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July 25, 2011

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Noodle chain ingredients and claims to be tested

WATCHDOGS are to investigate claims that a popular Japanese noodle fast-food chain uses instant powder to make its soup bases and exaggerates the nutritional value of its food.
The Shanghai Industrial and Commercial Administrative Bureau said it will examine the products used by Ajisen Ramen following allegations in local media.
It was claimed Ajisen, which is famous for its Japanese-style casual cuisine, uses cheap powders for the soup base for its noodles, despite boasting that its stock is "a broth of pork bones simmered to perfection."
However, Hao Xiong, an official from Ajisen Ramen China, denied the chain uses soup powder.
He said the base was made from a liquid concentrate produced by a Japanese firm.
And this concentrate was obtained by boiling pork bones for a long time, Hao told reporters.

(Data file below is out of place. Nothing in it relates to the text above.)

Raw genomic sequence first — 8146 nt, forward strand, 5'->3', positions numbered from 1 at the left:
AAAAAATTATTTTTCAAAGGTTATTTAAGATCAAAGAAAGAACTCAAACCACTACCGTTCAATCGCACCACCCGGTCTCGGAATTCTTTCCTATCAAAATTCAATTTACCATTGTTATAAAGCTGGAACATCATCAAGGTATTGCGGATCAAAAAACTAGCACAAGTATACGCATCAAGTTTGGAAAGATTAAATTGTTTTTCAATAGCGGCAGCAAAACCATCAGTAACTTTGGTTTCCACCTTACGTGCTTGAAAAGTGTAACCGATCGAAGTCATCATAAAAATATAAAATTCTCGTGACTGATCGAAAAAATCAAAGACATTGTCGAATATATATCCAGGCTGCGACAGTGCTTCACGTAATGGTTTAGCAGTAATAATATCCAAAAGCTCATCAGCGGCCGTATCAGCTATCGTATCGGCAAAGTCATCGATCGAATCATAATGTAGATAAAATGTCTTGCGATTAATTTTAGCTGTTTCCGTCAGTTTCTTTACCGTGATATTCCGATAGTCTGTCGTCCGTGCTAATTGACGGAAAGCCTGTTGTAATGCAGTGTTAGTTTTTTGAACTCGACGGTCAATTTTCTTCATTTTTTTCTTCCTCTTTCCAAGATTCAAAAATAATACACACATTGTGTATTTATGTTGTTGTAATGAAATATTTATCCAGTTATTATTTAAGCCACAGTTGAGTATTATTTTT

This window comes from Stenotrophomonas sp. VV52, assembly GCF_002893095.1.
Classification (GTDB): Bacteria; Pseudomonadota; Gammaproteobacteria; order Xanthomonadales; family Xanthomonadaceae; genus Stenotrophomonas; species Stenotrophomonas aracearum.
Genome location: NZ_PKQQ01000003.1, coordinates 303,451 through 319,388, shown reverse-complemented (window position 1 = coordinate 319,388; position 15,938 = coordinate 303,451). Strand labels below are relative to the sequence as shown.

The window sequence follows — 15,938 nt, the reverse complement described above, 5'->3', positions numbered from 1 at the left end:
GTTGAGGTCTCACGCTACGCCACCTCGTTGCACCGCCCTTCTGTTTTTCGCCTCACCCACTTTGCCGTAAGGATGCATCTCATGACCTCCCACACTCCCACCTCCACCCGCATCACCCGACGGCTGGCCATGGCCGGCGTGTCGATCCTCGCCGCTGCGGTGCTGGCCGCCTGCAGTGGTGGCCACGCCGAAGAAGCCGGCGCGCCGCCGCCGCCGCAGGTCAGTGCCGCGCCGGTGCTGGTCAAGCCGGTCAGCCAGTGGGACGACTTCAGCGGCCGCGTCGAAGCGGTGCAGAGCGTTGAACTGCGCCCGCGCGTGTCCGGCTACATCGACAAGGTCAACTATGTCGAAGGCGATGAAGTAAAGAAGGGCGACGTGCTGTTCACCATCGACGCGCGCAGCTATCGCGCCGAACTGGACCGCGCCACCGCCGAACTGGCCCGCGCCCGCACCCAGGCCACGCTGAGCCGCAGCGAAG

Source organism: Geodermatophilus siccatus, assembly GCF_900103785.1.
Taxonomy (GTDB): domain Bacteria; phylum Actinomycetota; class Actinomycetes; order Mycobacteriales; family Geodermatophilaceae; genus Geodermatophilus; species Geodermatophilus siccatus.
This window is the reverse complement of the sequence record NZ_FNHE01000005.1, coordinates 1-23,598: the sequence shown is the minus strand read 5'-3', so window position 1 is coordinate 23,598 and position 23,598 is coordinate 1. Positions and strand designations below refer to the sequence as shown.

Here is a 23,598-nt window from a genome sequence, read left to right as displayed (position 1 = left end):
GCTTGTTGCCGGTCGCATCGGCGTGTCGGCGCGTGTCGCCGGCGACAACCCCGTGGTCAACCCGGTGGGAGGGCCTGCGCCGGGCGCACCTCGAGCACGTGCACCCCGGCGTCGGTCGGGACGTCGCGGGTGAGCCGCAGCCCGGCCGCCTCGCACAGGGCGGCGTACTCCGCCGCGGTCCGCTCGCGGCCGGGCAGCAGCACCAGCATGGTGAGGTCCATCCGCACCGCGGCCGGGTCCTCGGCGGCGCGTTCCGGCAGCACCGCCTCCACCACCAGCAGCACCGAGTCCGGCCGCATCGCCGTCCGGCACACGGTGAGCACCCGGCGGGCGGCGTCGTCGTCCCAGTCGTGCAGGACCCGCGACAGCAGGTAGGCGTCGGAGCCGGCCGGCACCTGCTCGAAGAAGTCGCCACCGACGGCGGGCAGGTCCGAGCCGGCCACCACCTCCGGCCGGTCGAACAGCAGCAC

Ajisen claims on its website that its soup base - hailed as "The King of White Soup" - contains nutrients that replenish calcium loss in the human body.
The chain's menus boast the calcium content in a bowl of noodle soup is 1,600 milligrams - four times the calcium content in milk and 10 times that in ordinary meat dishes.
But a nutrition evaluation report by the Institute of Food Science and Nutrition Engineering of China Agricultural University found the calcium content was 485 milligrams per 100 grams of concentrate.
Local media calculated that a bowl of Ajisen noodle soup contains only 48.5 milligrams of calcium.
At an Ajisen outlet on Dongjiangwan Road in Hongkou District, a customer told a Shanghai Daily reporter that as she always makes soup at home, she suspected Ajisen's was not freshly made.
Some diners said they will still visit the eatery regardless of whether the soup stock is a powder or concentrate.
"For fast food, good taste is more important. And I don't believe it contains so much nutrition anyway," said Wang Chen, a white-collar worker.
But fellow customer Su Man, a senior university student, said in future she will not eat at the restaurant if there's a better option.
"Students have to watch their money, and Ajisen is more expensive than other chains," Su said.
"But I don't think it's worth it, and I may as well eat instant noodles," she added.
Hao said the company will respond again after investigating the claims.


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